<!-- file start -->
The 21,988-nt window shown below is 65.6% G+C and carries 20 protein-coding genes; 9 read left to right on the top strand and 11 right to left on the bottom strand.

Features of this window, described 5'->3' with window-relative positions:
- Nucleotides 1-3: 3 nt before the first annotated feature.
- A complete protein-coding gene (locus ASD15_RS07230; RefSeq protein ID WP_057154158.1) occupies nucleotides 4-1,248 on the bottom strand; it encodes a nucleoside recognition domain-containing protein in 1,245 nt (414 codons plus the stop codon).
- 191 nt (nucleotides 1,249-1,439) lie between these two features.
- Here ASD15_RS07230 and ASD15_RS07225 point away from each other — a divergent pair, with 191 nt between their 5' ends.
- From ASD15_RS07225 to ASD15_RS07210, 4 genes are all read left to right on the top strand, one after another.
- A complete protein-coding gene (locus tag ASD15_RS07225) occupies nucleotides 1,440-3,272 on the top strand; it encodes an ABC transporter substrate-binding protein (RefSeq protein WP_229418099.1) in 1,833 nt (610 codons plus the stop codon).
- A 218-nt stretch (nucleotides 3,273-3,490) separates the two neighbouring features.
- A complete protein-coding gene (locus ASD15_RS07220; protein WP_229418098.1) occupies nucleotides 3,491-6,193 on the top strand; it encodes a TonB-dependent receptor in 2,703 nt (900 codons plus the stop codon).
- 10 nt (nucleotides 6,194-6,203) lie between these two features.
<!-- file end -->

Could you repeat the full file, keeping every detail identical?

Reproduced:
The 21,988-nt window shown below is 65.6% G+C and carries 20 protein-coding genes; 9 read left to right on the top strand and 11 right to left on the bottom strand.

Features of this window, described 5'->3' with window-relative positions:
- Nucleotides 1-3: 3 nt before the first annotated feature.
- A complete protein-coding gene (locus ASD15_RS07230; RefSeq protein ID WP_057154158.1) occupies nucleotides 4-1,248 on the bottom strand; it encodes a nucleoside recognition domain-containing protein in 1,245 nt (414 codons plus the stop codon).
- 191 nt (nucleotides 1,249-1,439) lie between these two features.
- Here ASD15_RS07230 and ASD15_RS07225 point away from each other — a divergent pair, with 191 nt between their 5' ends.
- From ASD15_RS07225 to ASD15_RS07210, 4 genes are all read left to right on the top strand, one after another.
- A complete protein-coding gene (locus tag ASD15_RS07225) occupies nucleotides 1,440-3,272 on the top strand; it encodes an ABC transporter substrate-binding protein (RefSeq protein WP_229418099.1) in 1,833 nt (610 codons plus the stop codon).
- A 218-nt stretch (nucleotides 3,273-3,490) separates the two neighbouring features.
- A complete protein-coding gene (locus ASD15_RS07220; protein WP_229418098.1) occupies nucleotides 3,491-6,193 on the top strand; it encodes a TonB-dependent receptor in 2,703 nt (900 codons plus the stop codon).
- 10 nt (nucleotides 6,194-6,203) lie between these two features.